All About Harvesting Coffee
Each year coffee is normally harvested during the dry season only, when the coffee cherries are very bright red, glossy and firm enough to be harvested. Ripe cherries could be either picked by hand, stripped from the tree with both unripe and overripe coffee beans or even all the beans could be collected using a harvesting machine. These processes are known as careful picking, stripping and mechanical harvesting, respectively.
To maximize the amount of coffee harvesting it is extremely necessary to selectively pick the ripe beans form the tree by hand and leave the unripe beans behind to be harvested at a later time. In Brazil, harvesting the coffee beans from the same tree several times is more expensive than separating and discarding the unripe or overripe cherries. Therefore, Brazil naturally harvests coffee using the stripping method when 75% of the crop is completely ripe. Stripping method is feasible and cost effective in Brazil due to the uniform maturation of Brazilian gourmet coffee.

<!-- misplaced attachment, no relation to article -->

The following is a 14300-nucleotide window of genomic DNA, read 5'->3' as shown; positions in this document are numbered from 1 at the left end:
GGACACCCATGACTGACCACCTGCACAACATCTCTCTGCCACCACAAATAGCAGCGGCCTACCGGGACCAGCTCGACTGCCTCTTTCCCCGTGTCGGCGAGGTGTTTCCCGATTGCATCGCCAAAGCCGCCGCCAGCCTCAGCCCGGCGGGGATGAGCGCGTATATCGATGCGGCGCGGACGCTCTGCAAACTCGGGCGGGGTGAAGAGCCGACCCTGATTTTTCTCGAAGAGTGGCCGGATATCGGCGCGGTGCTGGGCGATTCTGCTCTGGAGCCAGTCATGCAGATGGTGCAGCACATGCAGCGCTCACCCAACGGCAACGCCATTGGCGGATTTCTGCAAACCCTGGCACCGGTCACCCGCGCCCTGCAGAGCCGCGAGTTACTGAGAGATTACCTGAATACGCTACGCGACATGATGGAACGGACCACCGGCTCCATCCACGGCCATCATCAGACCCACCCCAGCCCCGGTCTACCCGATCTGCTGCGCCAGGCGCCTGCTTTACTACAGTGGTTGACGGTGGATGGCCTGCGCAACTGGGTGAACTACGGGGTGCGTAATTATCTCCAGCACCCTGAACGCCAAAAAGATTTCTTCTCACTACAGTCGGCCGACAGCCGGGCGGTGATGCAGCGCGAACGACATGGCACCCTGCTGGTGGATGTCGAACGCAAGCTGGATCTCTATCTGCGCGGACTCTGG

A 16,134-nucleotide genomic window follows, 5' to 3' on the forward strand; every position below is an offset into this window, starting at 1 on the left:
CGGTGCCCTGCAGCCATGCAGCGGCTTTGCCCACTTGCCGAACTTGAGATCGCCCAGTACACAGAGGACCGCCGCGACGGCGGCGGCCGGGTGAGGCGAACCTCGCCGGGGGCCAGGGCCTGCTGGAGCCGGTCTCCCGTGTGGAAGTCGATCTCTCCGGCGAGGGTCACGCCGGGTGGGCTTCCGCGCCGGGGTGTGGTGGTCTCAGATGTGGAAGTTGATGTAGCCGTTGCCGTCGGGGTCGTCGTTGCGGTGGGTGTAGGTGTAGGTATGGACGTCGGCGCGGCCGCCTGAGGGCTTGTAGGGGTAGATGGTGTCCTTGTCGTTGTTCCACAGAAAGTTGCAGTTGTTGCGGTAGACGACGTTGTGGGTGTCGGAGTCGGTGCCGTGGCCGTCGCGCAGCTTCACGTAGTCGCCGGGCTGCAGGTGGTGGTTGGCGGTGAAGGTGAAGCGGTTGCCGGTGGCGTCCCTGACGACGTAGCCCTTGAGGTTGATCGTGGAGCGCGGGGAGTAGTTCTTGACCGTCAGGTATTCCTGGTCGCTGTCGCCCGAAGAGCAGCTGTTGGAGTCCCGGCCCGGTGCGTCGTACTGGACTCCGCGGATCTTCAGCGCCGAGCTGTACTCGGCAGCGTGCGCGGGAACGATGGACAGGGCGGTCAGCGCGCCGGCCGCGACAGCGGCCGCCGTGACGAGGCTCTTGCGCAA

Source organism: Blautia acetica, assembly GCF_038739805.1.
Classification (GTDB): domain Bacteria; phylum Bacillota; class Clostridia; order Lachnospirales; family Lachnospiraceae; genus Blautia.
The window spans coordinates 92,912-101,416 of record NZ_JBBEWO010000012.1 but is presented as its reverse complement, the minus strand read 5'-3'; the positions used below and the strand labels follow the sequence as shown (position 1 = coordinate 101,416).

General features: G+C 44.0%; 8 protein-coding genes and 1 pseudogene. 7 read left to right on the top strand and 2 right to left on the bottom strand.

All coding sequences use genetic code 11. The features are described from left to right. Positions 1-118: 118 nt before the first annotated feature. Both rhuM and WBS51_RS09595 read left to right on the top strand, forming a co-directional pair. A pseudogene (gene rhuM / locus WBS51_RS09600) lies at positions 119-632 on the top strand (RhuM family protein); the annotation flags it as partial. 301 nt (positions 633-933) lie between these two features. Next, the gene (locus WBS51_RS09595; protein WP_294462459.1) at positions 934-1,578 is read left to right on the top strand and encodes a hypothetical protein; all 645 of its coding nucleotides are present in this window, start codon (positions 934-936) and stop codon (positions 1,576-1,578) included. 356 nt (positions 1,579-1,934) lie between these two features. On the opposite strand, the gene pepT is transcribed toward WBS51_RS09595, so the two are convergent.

In stripping the coffee beans are pulled from the tree and fall to the ground where they are further caught by sheets. These coffee beans are removed from the tree by tossing the coffee in air allowing the wind to take away sticks and leaves. Then the coffee is put in 60 L a green basket that is the tool measurement used by coffee producers to determine wages. Some estates in Brazil have computerized system to determine wages that keeps the account for the amount of coffee collected by each person. About 12-20 kilogram of export ready coffee would be created from every 100 kilogram of coffee cherries harvested.